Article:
Problems with Patents

I don’t think I speak for just myself when I say that the whole news world goes mad sometimes. Everyone has had that moment where they read something from their most beloved news source and say, ‘Wow, could that have been any less true?’. Unfortunately it happens to me on a daily basis and most of these come from the media’s obsession with one thing; Patents.

This does, incredibly, give us an insight into the inner workings of even the tightest-security companies including Apple, Microsoft (debatable) and Samsung. Patents allow both the public and the competition to view the next-generation ideas, but this is where the first signs of problems start to occur. I have seen some incredible ideas come out from the US Patent Office such as Microsoft’s ‘Whack-a-Phone’ to stop it ringing – perfect for the moment you forget to put it on silent and Call Me Maybe blares out from your pocket in a meeting, to pretty much countless phone patents filed by Apple (dual screen with a hinge springs to mind). The problem with these ‘cool’ patents is that most don’t see the light of day. They are a great idea in principle, but it seems the companies just want to use these as ammunition in case any of their other competitors creates something remotely similar.

In this way, it seems the patent system is flawed as the media begin to speculate what the next killer feature of flagship devices will be. Siri, of course, came from Apple buying the company rather than the patent, and it seems most of their new USP’s came from this system. The ‘Air Scrolling’ patent filed by Samsung last year has emerged in the Smart Scroll capacity (which I am not buying one bit), but again seems rather loosely linked.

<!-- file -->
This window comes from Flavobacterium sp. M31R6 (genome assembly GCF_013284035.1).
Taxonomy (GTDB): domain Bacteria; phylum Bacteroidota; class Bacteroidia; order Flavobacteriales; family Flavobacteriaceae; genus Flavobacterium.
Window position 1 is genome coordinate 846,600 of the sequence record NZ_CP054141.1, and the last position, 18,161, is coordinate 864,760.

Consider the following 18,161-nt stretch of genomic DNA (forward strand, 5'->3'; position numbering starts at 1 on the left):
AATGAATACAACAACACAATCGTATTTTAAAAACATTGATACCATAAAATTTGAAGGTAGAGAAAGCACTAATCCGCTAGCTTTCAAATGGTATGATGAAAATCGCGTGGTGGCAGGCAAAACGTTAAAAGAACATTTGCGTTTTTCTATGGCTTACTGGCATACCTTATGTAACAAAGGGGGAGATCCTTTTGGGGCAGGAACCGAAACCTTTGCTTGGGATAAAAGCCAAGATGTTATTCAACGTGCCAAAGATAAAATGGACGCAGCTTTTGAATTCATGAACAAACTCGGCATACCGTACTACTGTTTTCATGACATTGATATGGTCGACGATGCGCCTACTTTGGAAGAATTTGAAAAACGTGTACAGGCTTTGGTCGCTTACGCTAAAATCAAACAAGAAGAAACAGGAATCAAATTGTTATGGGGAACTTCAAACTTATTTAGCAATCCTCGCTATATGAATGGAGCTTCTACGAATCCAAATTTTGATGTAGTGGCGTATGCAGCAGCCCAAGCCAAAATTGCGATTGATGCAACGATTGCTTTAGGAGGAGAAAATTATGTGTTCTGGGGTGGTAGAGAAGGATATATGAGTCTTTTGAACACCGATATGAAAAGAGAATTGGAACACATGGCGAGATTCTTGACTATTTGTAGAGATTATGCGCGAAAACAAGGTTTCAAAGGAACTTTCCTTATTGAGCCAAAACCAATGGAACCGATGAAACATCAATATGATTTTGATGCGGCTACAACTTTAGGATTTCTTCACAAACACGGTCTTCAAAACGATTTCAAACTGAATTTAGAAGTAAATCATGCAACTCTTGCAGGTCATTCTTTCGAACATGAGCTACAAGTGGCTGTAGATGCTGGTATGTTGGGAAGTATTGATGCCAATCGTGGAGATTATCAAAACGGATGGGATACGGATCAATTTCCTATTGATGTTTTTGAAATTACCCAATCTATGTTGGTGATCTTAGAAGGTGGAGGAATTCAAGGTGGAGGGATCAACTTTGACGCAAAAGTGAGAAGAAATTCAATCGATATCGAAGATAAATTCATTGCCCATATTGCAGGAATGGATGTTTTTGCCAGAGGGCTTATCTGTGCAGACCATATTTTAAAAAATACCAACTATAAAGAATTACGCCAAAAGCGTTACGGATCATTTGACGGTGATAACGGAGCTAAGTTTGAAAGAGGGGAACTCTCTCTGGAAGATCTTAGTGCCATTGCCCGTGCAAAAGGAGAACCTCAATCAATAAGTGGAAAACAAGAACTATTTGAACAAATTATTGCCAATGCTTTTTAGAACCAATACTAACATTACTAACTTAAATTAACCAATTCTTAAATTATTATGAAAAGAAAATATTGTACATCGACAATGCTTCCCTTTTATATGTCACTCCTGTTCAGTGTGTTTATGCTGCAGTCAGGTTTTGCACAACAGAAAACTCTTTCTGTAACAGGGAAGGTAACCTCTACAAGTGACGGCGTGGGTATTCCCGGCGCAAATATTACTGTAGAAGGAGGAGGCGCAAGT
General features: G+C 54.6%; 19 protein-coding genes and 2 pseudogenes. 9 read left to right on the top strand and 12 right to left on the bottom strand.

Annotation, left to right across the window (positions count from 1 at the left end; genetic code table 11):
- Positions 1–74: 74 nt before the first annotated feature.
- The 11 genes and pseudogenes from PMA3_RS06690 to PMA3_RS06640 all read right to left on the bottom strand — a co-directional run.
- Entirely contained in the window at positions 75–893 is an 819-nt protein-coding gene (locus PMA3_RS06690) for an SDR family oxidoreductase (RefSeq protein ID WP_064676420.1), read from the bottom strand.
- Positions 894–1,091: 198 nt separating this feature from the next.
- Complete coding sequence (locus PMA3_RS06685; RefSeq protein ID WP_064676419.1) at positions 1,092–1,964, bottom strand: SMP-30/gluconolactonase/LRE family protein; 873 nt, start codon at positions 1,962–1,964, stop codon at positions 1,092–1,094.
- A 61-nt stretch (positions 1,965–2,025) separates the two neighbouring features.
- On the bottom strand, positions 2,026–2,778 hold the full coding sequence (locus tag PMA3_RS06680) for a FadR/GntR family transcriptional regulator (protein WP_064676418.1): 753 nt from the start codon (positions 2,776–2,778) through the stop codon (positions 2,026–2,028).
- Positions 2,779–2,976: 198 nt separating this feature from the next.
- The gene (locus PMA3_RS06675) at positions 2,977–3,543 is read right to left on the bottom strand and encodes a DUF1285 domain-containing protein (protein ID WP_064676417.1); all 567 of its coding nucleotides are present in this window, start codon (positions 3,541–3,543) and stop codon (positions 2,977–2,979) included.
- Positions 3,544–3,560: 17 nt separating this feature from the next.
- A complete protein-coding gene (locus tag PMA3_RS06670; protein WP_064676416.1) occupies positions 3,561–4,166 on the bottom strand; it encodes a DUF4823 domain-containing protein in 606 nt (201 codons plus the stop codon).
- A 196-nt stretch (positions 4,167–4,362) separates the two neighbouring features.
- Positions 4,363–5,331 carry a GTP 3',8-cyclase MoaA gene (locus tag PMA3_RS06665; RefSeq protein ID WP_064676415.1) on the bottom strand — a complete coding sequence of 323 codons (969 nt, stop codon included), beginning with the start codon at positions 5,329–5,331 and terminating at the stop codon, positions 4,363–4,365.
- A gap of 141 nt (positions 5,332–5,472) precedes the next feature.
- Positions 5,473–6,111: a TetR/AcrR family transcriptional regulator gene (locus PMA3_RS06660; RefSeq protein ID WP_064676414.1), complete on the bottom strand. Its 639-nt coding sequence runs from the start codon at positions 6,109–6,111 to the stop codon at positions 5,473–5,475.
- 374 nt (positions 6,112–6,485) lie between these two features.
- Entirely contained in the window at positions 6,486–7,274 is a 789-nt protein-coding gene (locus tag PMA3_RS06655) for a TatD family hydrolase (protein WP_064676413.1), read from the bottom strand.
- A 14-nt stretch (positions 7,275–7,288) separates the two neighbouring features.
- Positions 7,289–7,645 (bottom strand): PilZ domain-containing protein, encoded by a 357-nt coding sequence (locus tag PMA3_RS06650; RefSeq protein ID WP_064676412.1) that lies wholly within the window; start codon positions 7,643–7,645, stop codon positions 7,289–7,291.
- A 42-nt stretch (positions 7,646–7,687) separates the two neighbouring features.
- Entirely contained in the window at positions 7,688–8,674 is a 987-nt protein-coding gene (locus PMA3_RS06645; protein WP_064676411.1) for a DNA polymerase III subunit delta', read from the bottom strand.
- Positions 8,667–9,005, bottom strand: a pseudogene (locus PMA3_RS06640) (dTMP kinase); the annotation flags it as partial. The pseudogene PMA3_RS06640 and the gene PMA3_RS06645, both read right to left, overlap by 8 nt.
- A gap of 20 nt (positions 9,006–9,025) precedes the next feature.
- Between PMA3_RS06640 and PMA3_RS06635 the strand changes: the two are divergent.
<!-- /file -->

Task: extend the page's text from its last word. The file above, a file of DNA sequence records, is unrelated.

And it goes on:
The media has much power in industries such as tech, which is a positive for startup companies and budding enthusiasts, but can also destroy high-end product makers. Only this week did we start to hear rumours of Panasonic not making TV’s anymore. Really? The basis of new and exciting ideas should be coming from developers and product makers, not from the automatic publishing of greatly crafted drawings of products that we know and love with an extremely fancy title.

So what am I saying? I’m saying that the patent system creates too much hype around ideas that won’t emerge, and take the focus off what really is important; the hard work of designers, developers and artists. Remove the attention on the ability to change the temperature of a room by moaning with real emphasis on the people behind the work that is put in, and maybe we could stop complaining about the lack of new features and appreciate the great advancements we have today.

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About Jordan-Lee

I'm a little bit of a closet geek, but I strive to find real information and gravitate towards facts rather than fiction. I am a keen vlogger, and a dancer in training. These worlds are a bit of a mix but the ability to combine dance and performance with technology excites my being highly.

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